The Metropolitan Museum of Art has announced that it will extend pay for all staff until May 2, providing job security for another month to its 2,200 employees as millions of Americans experience layoffs triggered by the coronavirus pandemic.
“Our highest priority remains to support our staff as best we can in helping to keep everyone safe and as financially secure as possible,” said Daniel Weiss, the museum’s president and chief executive officer. “We realize that this announcement of a four-week extension of full salary support does not provide enduring comfort, but at the moment it is the best we can do in a rapidly evolving situation.”
Met employees had previously been told that the museum could only guarantee salary payments until April 4.
Separately, the Met reached an agreement with the union representing its guards and maintenance crews to provide time-and-a-half hazard pay for essential staff who must continue working onsite during the shutdown.
Even after the museum reopens to the public, officials expect to see reduced revenue and attendance. As a temporary solution, the Met is exploring whether there is any way it could dip into its $3.6 billion endowment fund.
“No endowed organization that loses its revenue can spend down its endowment without limitation since spending from it today has to be balanced against preserving it to support operations tomorrow,” Mr. Weiss cautioned in an email co-signed by Max Hollein, the museum’s director.
The museum world often looks to the Met for leadership as it did earlier this month when, shortly after the museum decided to close in an effort to help contain the spread of the coronavirus, hundreds of other cultural institutions followed suit. Few museums, though, have the financial resources that the Met does.
“It’s very challenging right now because we don’t have any type of benchmark,” said Seema Rao, deputy director of the Akron Art Museum in Ohio. “We are all watching the Met for guidance and trying to prioritize our staff as best we can. But we are a medium-sized institution going into our third payroll without any revenue, and many of our funders have also taken hits.”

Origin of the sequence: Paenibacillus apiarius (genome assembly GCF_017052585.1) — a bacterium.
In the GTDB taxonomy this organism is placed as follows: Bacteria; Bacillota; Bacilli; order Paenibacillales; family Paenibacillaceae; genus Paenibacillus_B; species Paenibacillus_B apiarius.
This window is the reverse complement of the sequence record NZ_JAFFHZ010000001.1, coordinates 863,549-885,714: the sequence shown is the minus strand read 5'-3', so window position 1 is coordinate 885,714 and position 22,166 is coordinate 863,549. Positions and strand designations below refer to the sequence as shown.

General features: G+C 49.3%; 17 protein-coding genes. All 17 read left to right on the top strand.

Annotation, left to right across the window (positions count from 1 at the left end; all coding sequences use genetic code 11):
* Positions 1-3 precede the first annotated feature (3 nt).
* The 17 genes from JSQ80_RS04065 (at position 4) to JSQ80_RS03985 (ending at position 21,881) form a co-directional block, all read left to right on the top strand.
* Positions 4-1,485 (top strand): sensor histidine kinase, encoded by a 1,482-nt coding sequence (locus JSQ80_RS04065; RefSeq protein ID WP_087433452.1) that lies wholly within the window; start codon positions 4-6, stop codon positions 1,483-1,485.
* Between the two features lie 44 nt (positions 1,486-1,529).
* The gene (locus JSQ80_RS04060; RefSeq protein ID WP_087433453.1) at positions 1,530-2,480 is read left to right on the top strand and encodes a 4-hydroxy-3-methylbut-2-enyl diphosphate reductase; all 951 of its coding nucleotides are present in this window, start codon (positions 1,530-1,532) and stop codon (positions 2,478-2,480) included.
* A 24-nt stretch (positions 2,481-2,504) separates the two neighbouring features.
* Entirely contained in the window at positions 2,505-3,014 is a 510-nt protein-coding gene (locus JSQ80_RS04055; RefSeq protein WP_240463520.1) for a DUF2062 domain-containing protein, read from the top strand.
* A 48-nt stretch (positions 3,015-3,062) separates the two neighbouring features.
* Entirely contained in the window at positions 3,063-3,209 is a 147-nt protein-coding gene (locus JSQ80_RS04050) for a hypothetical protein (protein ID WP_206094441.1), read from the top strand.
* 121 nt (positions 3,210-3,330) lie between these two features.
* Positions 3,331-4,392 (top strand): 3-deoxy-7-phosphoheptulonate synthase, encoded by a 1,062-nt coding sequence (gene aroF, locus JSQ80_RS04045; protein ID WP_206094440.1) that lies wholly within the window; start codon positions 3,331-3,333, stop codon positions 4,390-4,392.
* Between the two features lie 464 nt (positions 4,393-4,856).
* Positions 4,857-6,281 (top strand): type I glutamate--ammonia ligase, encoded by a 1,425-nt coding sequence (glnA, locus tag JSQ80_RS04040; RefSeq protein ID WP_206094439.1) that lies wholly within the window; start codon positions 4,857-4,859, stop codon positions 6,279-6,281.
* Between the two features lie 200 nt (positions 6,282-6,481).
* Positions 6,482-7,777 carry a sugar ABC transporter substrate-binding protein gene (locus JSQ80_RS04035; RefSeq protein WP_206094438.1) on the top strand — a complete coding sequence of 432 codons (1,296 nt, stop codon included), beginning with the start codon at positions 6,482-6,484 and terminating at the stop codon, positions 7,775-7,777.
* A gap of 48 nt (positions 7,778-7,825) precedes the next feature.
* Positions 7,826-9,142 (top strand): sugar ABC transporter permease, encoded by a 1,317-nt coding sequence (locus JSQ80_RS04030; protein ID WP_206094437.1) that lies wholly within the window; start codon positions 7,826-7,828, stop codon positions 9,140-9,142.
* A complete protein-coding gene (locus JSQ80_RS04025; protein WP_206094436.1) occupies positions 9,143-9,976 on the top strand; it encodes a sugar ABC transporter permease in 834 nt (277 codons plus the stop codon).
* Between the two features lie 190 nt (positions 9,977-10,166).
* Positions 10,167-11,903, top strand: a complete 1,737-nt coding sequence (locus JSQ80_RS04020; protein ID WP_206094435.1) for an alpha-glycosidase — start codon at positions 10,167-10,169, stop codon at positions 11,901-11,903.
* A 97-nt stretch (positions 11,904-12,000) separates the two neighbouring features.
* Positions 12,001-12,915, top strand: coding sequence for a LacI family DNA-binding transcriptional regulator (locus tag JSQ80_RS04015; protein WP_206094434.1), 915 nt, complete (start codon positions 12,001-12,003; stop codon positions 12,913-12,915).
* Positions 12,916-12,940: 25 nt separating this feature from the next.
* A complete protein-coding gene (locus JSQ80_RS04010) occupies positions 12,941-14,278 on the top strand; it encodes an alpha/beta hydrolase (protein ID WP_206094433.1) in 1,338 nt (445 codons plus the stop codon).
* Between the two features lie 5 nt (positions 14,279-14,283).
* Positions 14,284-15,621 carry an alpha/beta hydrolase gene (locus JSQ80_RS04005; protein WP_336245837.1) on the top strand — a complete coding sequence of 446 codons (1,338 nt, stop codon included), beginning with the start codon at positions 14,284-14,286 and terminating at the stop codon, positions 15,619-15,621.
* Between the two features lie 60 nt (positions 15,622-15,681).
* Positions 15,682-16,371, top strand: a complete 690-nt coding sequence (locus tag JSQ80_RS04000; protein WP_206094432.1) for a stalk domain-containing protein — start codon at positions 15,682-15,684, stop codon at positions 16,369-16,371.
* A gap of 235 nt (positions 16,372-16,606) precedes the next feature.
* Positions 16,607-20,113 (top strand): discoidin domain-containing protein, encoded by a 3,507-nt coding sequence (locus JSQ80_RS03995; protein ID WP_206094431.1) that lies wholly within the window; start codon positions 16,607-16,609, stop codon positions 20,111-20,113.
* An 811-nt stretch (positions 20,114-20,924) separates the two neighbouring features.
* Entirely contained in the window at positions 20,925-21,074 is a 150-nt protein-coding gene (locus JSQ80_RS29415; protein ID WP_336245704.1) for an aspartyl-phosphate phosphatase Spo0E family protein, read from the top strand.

Faced with a shortfall of almost $1 million dollars, Akron has announced that some of its 35-member full time staff would be furloughed, others would be cut back to part-time and department heads would take 10 percent pay cuts. The Carnegie Museums of Pittsburgh have furloughed more than half their 1,003 employees. Last week in Los Angeles, the Hammer Museum laid off 150 part-time student workers. And recently, the Massachusetts Museum of Contemporary Art laid off almost three-quarters of its 165-person staff.
But on Monday afternoon, the American Museum of Natural History announced that it would pay staff through May 15 by requiring full-time employees to take two vacation days per week and cutting compensation for part-time workers.
“The cultural sector as a whole and artists in particular are really hurting right now,” said Michael L. Royce, executive director of the New York Foundation for the Arts, a nonprofit that runs a popular listing of jobs in creative fields. Since early March, the foundation has seen an 88 percent drop in listings; during the same period, page views have more than tripled for its emergency resource section.
“We are only at the beginning of this crisis, and the full impact is not yet known,” Mr. Royce added, “but what we do know is that many in the arts have lost their jobs and need work and emergency relief funding desperately and immediately.”
Robin Pogrebin contributed reporting.